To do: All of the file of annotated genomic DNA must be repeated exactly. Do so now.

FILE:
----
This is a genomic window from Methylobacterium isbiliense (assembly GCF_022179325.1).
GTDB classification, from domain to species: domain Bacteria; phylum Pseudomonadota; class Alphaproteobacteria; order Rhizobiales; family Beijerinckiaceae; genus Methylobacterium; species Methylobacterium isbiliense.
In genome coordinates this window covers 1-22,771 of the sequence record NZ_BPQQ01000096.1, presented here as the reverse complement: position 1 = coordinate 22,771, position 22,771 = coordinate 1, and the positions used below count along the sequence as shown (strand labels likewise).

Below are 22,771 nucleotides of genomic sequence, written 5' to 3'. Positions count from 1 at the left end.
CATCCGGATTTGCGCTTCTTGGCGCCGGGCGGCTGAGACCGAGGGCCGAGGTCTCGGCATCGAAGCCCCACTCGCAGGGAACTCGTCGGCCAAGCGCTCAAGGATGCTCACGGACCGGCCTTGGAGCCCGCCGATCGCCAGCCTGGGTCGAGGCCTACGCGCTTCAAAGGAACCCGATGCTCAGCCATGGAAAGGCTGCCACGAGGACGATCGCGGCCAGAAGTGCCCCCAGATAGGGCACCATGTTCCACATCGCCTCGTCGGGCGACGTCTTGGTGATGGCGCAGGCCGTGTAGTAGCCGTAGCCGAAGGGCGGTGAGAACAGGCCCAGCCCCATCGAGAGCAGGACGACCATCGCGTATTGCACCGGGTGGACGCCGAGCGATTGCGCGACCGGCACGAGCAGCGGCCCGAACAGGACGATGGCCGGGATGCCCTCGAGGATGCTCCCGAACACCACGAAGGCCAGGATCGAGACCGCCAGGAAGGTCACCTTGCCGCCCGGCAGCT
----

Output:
This is a genomic window from Methylobacterium isbiliense (assembly GCF_022179325.1).
GTDB classification, from domain to species: domain Bacteria; phylum Pseudomonadota; class Alphaproteobacteria; order Rhizobiales; family Beijerinckiaceae; genus Methylobacterium; species Methylobacterium isbiliense.
In genome coordinates this window covers 1-22,771 of the sequence record NZ_BPQQ01000096.1, presented here as the reverse complement: position 1 = coordinate 22,771, position 22,771 = coordinate 1, and the positions used below count along the sequence as shown (strand labels likewise).

Below are 22,771 nucleotides of genomic sequence, written 5' to 3'. Positions count from 1 at the left end.
CATCCGGATTTGCGCTTCTTGGCGCCGGGCGGCTGAGACCGAGGGCCGAGGTCTCGGCATCGAAGCCCCACTCGCAGGGAACTCGTCGGCCAAGCGCTCAAGGATGCTCACGGACCGGCCTTGGAGCCCGCCGATCGCCAGCCTGGGTCGAGGCCTACGCGCTTCAAAGGAACCCGATGCTCAGCCATGGAAAGGCTGCCACGAGGACGATCGCGGCCAGAAGTGCCCCCAGATAGGGCACCATGTTCCACATCGCCTCGTCGGGCGACGTCTTGGTGATGGCGCAGGCCGTGTAGTAGCCGTAGCCGAAGGGCGGTGAGAACAGGCCCAGCCCCATCGAGAGCAGGACGACCATCGCGTATTGCACCGGGTGGACGCCGAGCGATTGCGCGACCGGCACGAGCAGCGGCCCGAACAGGACGATGGCCGGGATGCCCTCGAGGATGCTCCCGAACACCACGAAGGCCAGGATCGAGACCGCCAGGAAGGTCACCTTGCCGCCCGGCAGCT